If you wiki 'Baumol's Cost Disease' you'll get a good explanation of what happens in higher ed and healthcare.steadyeddy wrote:Interest rates do play a role in affordability, but they are only one slice of the pie. If interest rates rise while unemployment falls, will housing prices go up or down? In my own area, vacancy is below 3% and rents are increasing dramatically faster than income. At least in the short run, people will not move out of town or become homeless--they will simply allow housing to take a larger share of their income. Healthcare and education are examples of other sectors that have seen prices outpace wage growth recently with little effect on demand.Scooter57 wrote:Baloney!
Your house price is rising only because people are being offered ridiculously low mortgage rates. When rates rise--as they are certain to do within the next decade, it will take more income to afford the same priced home and your home's value will drop to where people in your region can afford itl
Housing it is the lack of substitution. If your good paying tech job is in Silicon Valley, cheap good housing in Texas is irrelevant to you. If you work in tech or the securities industry, then you work in the Bay Area or in New York (or Boston or Chicago to a much lesser extent). Probably more than half the tech company jobs in USA are in the Bay Area.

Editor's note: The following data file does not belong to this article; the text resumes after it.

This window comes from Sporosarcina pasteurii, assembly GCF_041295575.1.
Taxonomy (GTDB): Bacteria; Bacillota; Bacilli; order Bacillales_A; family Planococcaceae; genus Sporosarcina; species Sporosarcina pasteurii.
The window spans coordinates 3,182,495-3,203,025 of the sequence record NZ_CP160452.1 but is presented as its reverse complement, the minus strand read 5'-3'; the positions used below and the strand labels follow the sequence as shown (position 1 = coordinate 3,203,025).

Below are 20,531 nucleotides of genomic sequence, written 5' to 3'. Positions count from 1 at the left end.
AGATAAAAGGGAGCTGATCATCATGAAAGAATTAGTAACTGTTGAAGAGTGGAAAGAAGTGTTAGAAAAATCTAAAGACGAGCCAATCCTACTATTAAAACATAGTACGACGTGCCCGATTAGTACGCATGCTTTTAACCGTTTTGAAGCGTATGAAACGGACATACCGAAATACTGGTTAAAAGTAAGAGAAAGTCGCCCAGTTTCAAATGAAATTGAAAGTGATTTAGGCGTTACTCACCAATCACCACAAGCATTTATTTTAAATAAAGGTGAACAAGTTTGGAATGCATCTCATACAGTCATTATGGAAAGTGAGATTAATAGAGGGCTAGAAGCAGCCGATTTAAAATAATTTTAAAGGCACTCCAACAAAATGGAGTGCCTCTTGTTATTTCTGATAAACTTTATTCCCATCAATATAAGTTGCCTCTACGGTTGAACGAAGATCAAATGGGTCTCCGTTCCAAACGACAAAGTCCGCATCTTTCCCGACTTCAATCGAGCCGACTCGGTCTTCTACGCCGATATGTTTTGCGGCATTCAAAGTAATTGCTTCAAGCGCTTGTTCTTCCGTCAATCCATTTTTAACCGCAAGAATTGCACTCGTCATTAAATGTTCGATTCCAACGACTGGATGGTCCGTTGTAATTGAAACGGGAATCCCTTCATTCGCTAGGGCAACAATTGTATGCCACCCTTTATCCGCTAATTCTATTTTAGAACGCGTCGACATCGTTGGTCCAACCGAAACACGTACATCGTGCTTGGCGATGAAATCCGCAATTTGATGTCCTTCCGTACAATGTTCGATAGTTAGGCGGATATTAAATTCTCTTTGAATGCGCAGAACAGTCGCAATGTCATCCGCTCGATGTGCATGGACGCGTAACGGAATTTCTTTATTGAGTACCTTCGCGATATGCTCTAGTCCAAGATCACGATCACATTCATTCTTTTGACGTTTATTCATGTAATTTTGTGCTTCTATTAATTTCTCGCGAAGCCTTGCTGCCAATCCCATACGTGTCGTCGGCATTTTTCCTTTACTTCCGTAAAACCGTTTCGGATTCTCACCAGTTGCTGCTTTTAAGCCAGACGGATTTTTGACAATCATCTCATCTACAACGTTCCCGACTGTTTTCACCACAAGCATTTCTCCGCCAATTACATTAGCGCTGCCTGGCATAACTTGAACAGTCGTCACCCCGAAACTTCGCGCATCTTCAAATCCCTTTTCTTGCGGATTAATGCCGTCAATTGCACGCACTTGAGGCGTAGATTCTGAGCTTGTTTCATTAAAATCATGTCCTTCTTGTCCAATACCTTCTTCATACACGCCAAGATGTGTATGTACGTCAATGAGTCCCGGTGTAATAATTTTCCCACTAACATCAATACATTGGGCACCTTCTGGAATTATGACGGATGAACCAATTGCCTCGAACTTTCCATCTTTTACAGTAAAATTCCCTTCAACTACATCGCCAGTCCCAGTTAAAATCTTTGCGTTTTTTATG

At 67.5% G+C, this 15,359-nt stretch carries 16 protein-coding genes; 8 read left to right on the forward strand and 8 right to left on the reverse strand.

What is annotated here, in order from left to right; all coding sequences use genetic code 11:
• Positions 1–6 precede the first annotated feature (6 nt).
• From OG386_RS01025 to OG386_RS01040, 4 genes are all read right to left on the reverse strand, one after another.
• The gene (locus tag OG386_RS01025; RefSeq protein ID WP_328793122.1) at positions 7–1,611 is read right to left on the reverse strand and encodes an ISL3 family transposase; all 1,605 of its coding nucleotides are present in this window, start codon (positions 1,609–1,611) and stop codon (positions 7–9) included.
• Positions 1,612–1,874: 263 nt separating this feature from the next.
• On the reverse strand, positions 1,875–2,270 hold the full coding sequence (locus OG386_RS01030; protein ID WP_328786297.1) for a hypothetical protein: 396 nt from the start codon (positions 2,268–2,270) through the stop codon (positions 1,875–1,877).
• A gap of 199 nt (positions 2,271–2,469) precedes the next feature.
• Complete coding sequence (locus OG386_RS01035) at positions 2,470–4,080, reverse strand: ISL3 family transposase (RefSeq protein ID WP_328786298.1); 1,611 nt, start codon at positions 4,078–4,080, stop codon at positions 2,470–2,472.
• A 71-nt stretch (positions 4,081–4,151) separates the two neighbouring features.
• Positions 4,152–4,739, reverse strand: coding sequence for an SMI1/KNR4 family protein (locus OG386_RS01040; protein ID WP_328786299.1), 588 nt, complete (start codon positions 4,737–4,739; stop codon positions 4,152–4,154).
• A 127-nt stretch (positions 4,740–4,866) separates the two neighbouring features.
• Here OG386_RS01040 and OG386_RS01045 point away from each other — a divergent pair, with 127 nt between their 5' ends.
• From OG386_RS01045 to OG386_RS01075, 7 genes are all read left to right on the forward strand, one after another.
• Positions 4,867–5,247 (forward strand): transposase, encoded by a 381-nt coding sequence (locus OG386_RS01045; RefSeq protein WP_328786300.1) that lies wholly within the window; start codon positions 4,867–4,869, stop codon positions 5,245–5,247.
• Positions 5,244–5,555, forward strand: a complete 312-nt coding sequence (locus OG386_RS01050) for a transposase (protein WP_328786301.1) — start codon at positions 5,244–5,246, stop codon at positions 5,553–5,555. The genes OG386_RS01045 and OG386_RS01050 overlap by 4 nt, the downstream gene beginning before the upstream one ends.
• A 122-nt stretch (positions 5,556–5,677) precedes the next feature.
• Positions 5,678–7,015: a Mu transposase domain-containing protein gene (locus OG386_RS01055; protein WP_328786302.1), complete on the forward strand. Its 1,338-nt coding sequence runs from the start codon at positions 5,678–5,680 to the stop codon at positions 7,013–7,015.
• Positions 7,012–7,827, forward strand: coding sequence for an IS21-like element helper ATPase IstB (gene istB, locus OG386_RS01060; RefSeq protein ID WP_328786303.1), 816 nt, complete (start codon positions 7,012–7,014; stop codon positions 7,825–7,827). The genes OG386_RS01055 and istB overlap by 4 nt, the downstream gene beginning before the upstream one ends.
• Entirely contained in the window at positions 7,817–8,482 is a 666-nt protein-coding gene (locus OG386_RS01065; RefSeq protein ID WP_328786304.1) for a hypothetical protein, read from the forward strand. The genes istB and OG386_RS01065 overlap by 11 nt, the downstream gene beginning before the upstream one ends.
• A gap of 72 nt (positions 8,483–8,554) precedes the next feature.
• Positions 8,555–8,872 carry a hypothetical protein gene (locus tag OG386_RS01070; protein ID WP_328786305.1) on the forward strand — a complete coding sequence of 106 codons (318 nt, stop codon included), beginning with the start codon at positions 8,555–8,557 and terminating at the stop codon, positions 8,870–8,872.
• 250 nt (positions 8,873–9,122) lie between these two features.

So you are right. If people have jobs and incomes rising, then they will push affordability to the limit to live in a good area, with good schools, relatively close to work. That's why per square foot on the Upper West Side of NYC you probably pay over $2000. Central London you can pay USD 5000.
Interest rates has an impact, but it's not the only factor.